Outside In: The Power of Putting Customers at the Center of Your Business is a must have addition to your library. The book helps you understand your customer experience ecosystem. Also, the authors explain how to master the six disciplines of customer experience:
- Customer Understanding
The book walks you through the process of developing a journey map. [Blog Post: Using Customer Journey Maps to Improve Customer Experience] A customer journey map is a diagram that illustrates the steps your customer(s) go through in engaging with your company. They explain how to measure your success with Forrester which is their own CXi Score or Net Promoter Score [Blog Post: Profiting from the Golden Rule]. The Net Promoter system focuses the entire organization on generating promoters, who buy more, stay longer, refer friends and even provide useful feedback and ideas. The book includes critical disciplines that every company must incorporate into its DNA in order to become a customer-centric organization.
Customer Experience Correlates to Loyalty
Parrish Arturi proved that customer experience drives revenue from Fidelity customers. You can’t afford to ignore his example because this is the case for just about everyone’s customers. Unless you work for a true monopoly, it is certainly the case for your customers. There’s a simple reason why this is true: Customer experience correlates to loyalty. And that means that companies with higher CXi scores have more customers who will buy from them again, who won’t take their business elsewhere, and who will recommend them to a friend.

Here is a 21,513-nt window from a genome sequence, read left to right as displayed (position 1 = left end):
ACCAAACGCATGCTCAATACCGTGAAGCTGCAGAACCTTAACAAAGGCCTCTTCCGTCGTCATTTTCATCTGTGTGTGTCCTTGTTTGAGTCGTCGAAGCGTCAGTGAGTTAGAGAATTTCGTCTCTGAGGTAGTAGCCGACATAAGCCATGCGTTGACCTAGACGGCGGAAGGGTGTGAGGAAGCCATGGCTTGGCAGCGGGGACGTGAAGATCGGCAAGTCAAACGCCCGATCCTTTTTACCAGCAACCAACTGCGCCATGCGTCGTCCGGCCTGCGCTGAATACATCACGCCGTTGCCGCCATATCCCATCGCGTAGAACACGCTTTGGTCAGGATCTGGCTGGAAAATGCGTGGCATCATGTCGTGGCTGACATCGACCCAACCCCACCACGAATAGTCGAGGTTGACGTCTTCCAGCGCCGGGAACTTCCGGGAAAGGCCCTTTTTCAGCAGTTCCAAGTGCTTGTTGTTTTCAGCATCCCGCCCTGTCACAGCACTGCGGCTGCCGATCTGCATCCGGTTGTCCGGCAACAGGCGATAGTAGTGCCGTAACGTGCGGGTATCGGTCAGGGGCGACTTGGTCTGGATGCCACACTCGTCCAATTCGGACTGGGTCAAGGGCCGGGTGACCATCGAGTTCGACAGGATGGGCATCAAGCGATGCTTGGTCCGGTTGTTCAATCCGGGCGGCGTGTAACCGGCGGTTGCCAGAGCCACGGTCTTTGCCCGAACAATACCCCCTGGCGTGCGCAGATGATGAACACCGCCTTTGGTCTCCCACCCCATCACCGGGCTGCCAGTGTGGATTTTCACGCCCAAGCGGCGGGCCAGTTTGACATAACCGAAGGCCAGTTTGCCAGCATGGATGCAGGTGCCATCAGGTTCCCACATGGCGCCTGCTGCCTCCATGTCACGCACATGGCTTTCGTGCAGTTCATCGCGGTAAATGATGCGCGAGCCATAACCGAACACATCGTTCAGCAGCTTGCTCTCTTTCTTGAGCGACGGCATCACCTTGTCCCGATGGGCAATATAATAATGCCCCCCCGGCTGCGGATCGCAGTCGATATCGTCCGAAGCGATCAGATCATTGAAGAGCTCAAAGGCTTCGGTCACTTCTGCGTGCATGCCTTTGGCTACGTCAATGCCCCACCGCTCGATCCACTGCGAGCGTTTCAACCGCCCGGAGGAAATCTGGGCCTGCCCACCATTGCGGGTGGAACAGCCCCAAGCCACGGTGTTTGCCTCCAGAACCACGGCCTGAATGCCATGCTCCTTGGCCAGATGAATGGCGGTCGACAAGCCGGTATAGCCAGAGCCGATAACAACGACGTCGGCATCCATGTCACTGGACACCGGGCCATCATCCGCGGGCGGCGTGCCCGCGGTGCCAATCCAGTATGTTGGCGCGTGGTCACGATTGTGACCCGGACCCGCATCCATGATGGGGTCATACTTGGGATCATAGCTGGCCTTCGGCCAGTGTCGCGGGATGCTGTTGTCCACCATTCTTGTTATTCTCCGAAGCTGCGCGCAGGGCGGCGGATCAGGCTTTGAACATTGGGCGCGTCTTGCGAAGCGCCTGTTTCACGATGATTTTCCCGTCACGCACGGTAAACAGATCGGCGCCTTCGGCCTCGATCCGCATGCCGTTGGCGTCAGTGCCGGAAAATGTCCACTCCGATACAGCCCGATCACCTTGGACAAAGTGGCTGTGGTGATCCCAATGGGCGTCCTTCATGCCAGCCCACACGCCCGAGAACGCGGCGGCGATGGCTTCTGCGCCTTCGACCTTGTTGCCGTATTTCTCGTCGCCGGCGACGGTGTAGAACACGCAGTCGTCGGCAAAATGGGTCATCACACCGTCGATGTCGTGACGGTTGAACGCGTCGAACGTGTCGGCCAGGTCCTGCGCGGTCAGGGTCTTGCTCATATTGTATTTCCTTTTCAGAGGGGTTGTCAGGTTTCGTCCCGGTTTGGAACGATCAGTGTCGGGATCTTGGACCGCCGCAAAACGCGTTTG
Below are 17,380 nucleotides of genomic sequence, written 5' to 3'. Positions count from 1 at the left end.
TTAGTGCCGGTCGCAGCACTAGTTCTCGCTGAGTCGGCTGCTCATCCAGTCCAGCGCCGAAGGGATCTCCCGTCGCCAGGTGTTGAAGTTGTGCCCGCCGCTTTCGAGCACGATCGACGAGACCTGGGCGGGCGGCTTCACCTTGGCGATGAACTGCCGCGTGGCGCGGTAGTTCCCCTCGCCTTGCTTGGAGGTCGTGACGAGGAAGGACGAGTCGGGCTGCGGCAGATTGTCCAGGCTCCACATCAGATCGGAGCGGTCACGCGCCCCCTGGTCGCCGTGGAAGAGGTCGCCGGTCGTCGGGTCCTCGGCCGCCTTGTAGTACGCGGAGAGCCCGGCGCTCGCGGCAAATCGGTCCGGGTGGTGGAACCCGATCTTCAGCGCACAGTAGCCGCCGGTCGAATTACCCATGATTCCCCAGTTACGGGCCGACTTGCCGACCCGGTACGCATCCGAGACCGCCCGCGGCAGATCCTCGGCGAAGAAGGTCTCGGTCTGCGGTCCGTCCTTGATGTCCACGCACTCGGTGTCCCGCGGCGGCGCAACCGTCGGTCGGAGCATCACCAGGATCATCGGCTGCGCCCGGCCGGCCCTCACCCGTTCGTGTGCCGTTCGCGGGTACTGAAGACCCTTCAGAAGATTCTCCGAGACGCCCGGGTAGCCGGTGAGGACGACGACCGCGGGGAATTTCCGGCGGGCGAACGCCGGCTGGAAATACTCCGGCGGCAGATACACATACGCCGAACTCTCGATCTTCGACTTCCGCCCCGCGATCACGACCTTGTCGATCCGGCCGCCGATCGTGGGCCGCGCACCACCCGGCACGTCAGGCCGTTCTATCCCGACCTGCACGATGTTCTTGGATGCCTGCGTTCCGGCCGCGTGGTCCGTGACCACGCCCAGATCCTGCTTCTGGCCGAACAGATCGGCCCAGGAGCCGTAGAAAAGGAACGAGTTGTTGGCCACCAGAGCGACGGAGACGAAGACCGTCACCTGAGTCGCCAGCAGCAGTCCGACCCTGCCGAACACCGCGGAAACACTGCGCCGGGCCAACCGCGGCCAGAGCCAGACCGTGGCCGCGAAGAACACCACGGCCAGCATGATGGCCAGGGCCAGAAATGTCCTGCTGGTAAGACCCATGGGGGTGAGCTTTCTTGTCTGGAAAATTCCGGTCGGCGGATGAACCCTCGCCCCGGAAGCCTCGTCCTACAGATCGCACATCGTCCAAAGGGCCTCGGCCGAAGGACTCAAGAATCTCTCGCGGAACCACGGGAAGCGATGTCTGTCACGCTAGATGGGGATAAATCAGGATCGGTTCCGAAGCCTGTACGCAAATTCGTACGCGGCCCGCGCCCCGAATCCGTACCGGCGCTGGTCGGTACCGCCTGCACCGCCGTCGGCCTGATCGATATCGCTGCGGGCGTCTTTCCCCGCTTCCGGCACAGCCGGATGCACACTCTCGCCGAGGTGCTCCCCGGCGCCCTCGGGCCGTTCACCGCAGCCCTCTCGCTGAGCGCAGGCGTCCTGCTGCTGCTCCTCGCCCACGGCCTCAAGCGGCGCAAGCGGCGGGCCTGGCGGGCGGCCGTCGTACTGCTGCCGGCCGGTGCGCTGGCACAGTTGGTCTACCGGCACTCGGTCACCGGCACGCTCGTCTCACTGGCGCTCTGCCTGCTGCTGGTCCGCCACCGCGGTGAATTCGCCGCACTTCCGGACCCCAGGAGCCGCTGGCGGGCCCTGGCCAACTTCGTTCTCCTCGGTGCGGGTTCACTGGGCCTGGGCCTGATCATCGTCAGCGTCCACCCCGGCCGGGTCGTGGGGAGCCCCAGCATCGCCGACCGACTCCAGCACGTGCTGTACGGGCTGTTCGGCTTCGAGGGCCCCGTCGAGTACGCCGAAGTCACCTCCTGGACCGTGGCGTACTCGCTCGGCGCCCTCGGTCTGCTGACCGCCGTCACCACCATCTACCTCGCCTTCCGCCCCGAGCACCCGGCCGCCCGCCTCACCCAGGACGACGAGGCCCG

Here’s how we know this for a fact. When we field the CXi survey, we ask consumers to tell us three things: How willing they are to make another purchase from each company, how likely they are to switch business to a competitor, and how likely they are to recommend each company to a friend. Their answers let us calculate the relationships between customer experience and three of the most common loyalty metrics used in business today: purchase intent, churn, and word of mouth.
The relationships are impressively strong — about as strong as correlations get in the real world. For purchase intent and word of mouth they’re so high that nothing else you do is likely to have more impact on whether you’ll get another sale or a recommendation from your customers. And that makes intuitive sense, doesn’t it? Customers who’ve had bad experiences with your company won’t be eager for more. Nor will they send their friends your way — not any more than you’d send your friends to a restaurant that served you a bad meal, or to a retailer that sold you a defective product and wouldn’t take it back.
The correlation with likelihood to take business elsewhere is also significant. Once again it’s easy to see why. Giving your customers a bad experience — by not meeting their needs or just being rude — makes them wonder whether they wouldn’t be better off buying from some one who isn’t you. That’s great for your competitors. They won’t have to convince your customers to leave since you already did that for them. All they have to do is appear to be a credible alternative. For companies in industries where customer retention is a make-or-break issue — like wireless service providers — this can make the difference between profitability and failure.